private Set<String> courses = new HashSet<>();
}

Create service layer

Once the required repository layer is ready, we can use it inside the service layer by auto-wiring it.

Create a StudentService interface as shown below.

package com.asb.example.service;
import java.util.List;
import com.asb.example.dto.StudentDto;
public interface StudentService {
	public StudentDto addStudent(StudentDto studentDto);
	public List<StudentDto> getAllStudents();
	public StudentDto updateStudent(Integer studentId, StudentDto student);
	public String deleteStudent(Integer studentId);
}

Create an implementation java class with the name StudentServiceImpl.

package com.asb.example.service;
import java.util.ArrayList;
import java.util.HashSet;
import java.util.List;
import java.util.stream.Collectors;
import javax.annotation.Resource;
import org.springframework.stereotype.Service;
import org.springframework.transaction.annotation.Transactional;
import com.asb.example.dto.StudentDto;
import com.asb.example.model.Course;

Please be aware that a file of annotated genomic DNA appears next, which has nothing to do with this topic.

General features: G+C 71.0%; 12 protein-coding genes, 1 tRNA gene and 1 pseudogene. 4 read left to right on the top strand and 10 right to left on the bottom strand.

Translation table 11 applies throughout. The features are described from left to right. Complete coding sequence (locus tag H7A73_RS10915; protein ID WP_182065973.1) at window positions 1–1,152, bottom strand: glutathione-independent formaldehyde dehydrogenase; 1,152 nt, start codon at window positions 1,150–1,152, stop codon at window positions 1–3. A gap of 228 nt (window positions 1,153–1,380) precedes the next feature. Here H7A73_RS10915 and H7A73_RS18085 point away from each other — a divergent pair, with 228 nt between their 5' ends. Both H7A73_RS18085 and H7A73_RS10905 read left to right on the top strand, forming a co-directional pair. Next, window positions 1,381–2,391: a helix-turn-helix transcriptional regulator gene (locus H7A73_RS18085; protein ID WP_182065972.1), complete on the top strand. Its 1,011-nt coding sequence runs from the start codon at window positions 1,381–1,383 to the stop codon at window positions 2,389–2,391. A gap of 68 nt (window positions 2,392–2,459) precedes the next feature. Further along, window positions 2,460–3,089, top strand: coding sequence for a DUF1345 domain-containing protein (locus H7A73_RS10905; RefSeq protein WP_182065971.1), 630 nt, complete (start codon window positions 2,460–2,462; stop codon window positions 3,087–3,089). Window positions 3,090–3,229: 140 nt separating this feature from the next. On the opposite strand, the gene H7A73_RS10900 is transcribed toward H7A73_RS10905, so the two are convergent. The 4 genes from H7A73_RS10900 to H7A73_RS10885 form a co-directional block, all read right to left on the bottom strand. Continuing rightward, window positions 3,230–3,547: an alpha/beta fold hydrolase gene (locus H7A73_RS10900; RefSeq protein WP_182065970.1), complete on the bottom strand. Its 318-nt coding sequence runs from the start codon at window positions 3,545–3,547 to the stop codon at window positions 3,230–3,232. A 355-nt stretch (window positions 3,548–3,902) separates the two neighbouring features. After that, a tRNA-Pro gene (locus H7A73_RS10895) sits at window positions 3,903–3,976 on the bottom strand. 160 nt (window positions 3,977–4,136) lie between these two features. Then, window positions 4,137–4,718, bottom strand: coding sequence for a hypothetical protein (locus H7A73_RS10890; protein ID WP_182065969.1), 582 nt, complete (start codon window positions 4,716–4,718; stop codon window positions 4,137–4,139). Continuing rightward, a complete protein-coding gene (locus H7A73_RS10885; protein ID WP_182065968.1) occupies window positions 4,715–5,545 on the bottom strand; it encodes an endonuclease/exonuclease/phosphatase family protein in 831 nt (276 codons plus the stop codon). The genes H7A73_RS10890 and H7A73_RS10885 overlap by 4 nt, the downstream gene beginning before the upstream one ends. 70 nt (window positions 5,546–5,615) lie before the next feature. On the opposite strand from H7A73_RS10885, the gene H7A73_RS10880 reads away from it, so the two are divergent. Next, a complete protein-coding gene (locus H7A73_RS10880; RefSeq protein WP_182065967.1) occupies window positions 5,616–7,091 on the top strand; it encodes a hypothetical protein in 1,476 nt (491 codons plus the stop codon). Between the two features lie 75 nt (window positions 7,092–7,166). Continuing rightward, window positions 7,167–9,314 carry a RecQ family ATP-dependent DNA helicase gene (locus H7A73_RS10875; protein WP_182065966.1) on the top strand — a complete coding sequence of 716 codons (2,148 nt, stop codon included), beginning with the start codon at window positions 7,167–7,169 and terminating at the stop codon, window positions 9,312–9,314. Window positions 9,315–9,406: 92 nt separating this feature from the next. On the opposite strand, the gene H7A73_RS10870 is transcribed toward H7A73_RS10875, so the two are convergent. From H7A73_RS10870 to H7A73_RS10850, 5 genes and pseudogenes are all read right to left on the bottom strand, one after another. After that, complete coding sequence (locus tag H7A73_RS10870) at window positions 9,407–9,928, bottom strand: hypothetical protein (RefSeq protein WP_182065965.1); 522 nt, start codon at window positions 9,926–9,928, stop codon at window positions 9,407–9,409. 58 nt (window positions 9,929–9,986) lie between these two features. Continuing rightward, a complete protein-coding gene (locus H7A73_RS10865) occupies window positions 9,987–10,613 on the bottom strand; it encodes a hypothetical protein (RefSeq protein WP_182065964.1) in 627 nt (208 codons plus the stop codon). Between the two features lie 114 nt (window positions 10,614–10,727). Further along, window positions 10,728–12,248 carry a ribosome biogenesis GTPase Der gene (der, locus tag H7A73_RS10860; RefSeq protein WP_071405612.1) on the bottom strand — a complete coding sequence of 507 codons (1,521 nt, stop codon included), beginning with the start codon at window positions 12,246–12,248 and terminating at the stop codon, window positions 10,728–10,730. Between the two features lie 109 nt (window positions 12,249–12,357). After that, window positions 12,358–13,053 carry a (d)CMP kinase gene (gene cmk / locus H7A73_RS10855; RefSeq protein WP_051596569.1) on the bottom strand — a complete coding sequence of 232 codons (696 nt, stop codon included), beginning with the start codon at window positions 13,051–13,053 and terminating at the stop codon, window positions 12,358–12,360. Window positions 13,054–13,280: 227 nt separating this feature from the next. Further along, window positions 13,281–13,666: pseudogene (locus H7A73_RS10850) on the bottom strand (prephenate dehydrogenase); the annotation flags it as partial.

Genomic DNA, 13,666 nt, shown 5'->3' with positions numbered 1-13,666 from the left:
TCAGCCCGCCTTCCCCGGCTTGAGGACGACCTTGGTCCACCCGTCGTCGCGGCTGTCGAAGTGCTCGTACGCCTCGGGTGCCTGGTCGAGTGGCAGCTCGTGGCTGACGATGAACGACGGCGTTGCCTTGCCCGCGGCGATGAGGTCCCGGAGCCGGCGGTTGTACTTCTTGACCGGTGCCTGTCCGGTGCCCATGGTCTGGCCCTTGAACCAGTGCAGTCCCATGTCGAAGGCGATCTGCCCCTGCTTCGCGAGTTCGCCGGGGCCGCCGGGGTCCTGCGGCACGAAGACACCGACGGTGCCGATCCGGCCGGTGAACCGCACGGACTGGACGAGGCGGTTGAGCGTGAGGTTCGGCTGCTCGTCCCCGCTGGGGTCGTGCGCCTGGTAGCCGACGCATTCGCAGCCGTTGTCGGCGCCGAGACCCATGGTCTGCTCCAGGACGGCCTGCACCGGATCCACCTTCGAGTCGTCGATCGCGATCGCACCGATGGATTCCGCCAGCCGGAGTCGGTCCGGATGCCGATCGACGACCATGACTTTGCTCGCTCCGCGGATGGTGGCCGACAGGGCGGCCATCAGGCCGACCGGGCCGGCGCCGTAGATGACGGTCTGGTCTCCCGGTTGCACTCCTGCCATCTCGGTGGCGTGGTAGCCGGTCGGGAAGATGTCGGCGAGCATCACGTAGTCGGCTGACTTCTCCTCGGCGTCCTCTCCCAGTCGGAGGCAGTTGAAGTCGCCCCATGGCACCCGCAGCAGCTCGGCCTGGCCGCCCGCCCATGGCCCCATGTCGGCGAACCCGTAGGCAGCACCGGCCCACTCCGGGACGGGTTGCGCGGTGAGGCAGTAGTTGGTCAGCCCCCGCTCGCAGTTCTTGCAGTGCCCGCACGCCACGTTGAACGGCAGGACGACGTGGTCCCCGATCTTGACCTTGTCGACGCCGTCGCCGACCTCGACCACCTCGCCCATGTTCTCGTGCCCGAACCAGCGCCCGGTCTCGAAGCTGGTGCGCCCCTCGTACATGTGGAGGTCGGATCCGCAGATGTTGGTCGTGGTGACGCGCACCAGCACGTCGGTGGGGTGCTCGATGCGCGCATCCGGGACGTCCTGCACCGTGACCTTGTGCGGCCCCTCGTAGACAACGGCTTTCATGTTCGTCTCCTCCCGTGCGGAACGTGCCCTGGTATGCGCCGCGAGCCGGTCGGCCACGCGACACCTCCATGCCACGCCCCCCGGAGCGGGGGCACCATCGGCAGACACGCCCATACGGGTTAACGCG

import com.asb.example.model.Student;
import com.asb.example.repo.CourseRepository;
import com.asb.example.repo.StudentRepository;
@Service
public class StudentServiceImpl implements StudentService {
	@Resource
	private StudentRepository studentRepository;
	@Resource
	private CourseRepository courseRepository;
	@Transactional
	@Override
	public StudentDto addStudent(StudentDto studentDto) {
		Student student = new Student();
		mapDtoToEntity(studentDto, student);
		Student savedStudent = studentRepository.save(student);
		return mapEntityToDto(savedStudent);
	}
	@Override
	public List<StudentDto> getAllStudents() {
		List<StudentDto> studentDtos = new ArrayList<>();
		List<Student> students = studentRepository.findAll();
		students.stream().forEach(student -> {
			StudentDto studentDto = mapEntityToDto(student);
			studentDtos.add(studentDto);
		});
		return studentDtos;
	}
	@Transactional
	@Override
	public StudentDto updateStudent(Integer id, StudentDto studentDto) {
		Student std = studentRepository.getOne(id);